The pterygopalatine fossa is a depression or hollow in the human skull that is named for its location at the pterygoid process of the sphenoid bone. A winged-shaped feature consisting of laminae called the medial pterygoid plate and the lateral pterygoid plate, the pterygoid process forms the fossa’s posterior border with its front surface. Its formation enables the pterygopalatine fossa to separate the sphenoid bone from the palatine and maxilla bones.
Certain structures can be found in the pterygopalatine fossa. Chief among them is the pterygopalatine ganglion: a three-rooted, encapsulated network of cells that innervates certain sections of the neck and head. Also known as Meckel’s ganglion after the anatomist from 18th-century Germany who first described it, the pterygopalatine ganglion is one of the major ganglia of the automonic nervous system (ANS). A second structure is the maxillary artery, which supplies blood to the face’s deeper structures; the pterygopalatine ganglion houses its terminal section. The maxillary nerve, which is one of the three branches of the trigeminal nerve, or the fifth cranial nerve, can also be found in this hollow.
The pterygopalatine ganglion consists of six borders. The aforementioned posterior wall, which the pterygoid process forms, functions as the gap’s back wall. The other five are the anterior, superior, medial, lateral and inferior borders.
Forming the anterior, or front, boundary of the pterygopalatine fossa is the maxilla’s posterior surface, or the upper jaw’s rear section. The superior, or upper, border is primarily formed by the inferior orbital fissure’s posterior section and the palatine bone’s orbital process. The vertical part of the palatine bone, also known as the perpendicular plate, is mainly responsible for the fossa’s medial, or middle, boundary. The lateral boundary, consisting of left and right sections, is created by a vertical fissure of the skull called the pterygomaxillary fissure. The inferior boundary, which serves as the floor, is mainly formed by the palatine bone’s pyramidal process, with the apex leading to a passage that carries the terminal branch of the maxillary artery.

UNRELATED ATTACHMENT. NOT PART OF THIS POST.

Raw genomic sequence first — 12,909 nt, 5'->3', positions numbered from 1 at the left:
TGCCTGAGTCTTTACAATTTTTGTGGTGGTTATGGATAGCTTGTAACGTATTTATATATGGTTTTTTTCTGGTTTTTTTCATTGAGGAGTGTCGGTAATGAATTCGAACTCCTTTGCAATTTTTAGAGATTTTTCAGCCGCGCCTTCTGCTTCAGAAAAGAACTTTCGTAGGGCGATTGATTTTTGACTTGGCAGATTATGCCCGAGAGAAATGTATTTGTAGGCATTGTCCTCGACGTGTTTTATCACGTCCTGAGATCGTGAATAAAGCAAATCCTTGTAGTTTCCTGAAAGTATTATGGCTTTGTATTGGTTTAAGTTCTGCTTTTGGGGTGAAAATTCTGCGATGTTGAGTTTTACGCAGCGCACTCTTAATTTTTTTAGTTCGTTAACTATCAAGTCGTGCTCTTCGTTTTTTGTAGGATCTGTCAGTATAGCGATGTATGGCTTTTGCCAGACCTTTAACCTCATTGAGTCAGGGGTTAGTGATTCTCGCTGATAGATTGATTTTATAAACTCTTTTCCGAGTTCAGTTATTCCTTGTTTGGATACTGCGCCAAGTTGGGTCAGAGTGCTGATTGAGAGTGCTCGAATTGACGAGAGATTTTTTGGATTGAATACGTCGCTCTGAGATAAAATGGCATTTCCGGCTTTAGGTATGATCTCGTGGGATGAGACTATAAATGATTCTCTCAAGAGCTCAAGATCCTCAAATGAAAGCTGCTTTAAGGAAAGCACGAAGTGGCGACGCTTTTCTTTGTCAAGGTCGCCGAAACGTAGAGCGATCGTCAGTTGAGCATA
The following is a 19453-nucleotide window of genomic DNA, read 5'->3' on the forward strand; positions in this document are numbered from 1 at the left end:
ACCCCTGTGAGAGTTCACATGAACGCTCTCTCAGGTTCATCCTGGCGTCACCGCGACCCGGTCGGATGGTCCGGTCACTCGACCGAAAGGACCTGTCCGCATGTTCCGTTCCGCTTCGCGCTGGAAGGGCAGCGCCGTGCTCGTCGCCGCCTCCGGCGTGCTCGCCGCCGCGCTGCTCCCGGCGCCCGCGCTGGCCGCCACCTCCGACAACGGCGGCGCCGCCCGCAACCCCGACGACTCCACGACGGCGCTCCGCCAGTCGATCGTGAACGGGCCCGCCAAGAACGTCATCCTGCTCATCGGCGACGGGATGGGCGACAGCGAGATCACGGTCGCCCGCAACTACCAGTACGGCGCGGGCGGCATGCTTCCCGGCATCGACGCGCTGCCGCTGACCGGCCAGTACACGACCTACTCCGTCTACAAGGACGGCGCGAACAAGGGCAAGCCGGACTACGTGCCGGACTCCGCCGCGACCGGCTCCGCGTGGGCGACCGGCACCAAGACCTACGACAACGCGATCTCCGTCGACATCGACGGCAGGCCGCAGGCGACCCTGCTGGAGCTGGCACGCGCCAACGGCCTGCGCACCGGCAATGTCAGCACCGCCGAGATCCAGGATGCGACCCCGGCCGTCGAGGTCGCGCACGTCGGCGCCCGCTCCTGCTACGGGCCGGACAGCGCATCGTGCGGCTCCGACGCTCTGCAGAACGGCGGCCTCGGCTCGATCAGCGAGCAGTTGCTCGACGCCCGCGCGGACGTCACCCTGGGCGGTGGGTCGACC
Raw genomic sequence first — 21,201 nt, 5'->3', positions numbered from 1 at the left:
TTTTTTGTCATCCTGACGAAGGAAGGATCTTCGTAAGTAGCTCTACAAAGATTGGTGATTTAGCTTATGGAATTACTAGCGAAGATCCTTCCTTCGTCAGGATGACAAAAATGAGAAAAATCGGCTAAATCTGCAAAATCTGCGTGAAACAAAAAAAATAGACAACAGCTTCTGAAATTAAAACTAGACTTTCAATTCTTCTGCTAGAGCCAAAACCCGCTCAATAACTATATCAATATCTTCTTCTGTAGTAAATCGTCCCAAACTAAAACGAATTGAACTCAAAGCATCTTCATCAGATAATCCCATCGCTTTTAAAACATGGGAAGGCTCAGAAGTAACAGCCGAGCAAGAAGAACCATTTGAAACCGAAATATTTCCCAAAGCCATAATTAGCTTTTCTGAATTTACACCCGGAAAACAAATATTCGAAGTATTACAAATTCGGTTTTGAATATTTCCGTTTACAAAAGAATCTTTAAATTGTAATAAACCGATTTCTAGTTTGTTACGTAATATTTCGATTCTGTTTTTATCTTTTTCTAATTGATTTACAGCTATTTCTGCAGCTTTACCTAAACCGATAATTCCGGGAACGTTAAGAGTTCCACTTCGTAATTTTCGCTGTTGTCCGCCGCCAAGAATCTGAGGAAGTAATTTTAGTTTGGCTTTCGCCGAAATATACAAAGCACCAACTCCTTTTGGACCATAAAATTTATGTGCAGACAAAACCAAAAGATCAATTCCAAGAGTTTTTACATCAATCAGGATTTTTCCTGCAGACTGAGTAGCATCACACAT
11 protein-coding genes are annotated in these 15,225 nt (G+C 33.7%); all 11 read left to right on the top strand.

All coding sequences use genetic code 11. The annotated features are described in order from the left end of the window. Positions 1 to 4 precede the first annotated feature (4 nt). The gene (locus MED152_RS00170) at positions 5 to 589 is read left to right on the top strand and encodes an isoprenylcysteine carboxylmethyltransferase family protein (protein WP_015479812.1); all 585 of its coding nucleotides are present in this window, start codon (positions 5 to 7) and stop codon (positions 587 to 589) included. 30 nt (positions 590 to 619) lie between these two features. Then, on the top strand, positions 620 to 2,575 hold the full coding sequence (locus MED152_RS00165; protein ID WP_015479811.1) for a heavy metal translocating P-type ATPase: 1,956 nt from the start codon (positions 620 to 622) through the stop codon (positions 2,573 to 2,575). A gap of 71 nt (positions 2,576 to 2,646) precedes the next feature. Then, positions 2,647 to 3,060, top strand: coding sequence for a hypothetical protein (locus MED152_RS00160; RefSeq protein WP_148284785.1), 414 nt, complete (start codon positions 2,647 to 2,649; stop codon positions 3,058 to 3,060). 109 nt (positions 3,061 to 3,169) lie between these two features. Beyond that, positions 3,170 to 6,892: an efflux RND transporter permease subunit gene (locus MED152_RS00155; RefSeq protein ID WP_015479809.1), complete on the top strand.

The pterygopalatine fossa is joined with the body's oral cavity through the aforementioned passage, known as the greater palatine canal, or pterygopalatine canal. It is not the only passage, however, that connects this fossa with other areas of the skull. For instance, at its medial boundary, the sphenopalatine foramen connects it with the nasal cavity. The inferior orbital fissure connects the pterygopalatine fossa with the orbit, which is the socket where the eye is located.